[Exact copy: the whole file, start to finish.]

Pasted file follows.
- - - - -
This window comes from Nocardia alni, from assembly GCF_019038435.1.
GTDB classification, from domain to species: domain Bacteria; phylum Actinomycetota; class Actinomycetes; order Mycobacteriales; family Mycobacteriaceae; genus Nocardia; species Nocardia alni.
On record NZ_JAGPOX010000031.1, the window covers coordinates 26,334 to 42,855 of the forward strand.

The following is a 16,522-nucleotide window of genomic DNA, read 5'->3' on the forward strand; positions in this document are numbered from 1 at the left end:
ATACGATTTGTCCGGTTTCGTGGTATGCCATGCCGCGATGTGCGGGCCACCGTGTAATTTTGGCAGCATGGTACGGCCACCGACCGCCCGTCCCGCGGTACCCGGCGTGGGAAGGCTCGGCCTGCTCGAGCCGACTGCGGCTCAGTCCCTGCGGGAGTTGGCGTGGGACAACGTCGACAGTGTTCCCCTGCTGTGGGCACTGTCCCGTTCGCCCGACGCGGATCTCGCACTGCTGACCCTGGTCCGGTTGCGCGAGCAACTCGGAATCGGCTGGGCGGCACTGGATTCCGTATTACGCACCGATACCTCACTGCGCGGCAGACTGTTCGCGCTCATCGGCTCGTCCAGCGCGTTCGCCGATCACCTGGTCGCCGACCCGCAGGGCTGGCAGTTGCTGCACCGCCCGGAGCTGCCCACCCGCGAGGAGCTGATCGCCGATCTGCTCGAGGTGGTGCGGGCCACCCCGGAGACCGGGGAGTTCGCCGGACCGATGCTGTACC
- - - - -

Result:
This window comes from Nocardia alni, from assembly GCF_019038435.1.
GTDB classification, from domain to species: domain Bacteria; phylum Actinomycetota; class Actinomycetes; order Mycobacteriales; family Mycobacteriaceae; genus Nocardia; species Nocardia alni.
On record NZ_JAGPOX010000031.1, the window covers coordinates 26,334 to 42,855 of the forward strand.

The following is a 16,522-nucleotide window of genomic DNA, read 5'->3' on the forward strand; positions in this document are numbered from 1 at the left end:
ATACGATTTGTCCGGTTTCGTGGTATGCCATGCCGCGATGTGCGGGCCACCGTGTAATTTTGGCAGCATGGTACGGCCACCGACCGCCCGTCCCGCGGTACCCGGCGTGGGAAGGCTCGGCCTGCTCGAGCCGACTGCGGCTCAGTCCCTGCGGGAGTTGGCGTGGGACAACGTCGACAGTGTTCCCCTGCTGTGGGCACTGTCCCGTTCGCCCGACGCGGATCTCGCACTGCTGACCCTGGTCCGGTTGCGCGAGCAACTCGGAATCGGCTGGGCGGCACTGGATTCCGTATTACGCACCGATACCTCACTGCGCGGCAGACTGTTCGCGCTCATCGGCTCGTCCAGCGCGTTCGCCGATCACCTGGTCGCCGACCCGCAGGGCTGGCAGTTGCTGCACCGCCCGGAGCTGCCCACCCGCGAGGAGCTGATCGCCGATCTGCTCGAGGTGGTGCGGGCCACCCCGGAGACCGGGGAGTTCGCCGGACCGATGCTGTACC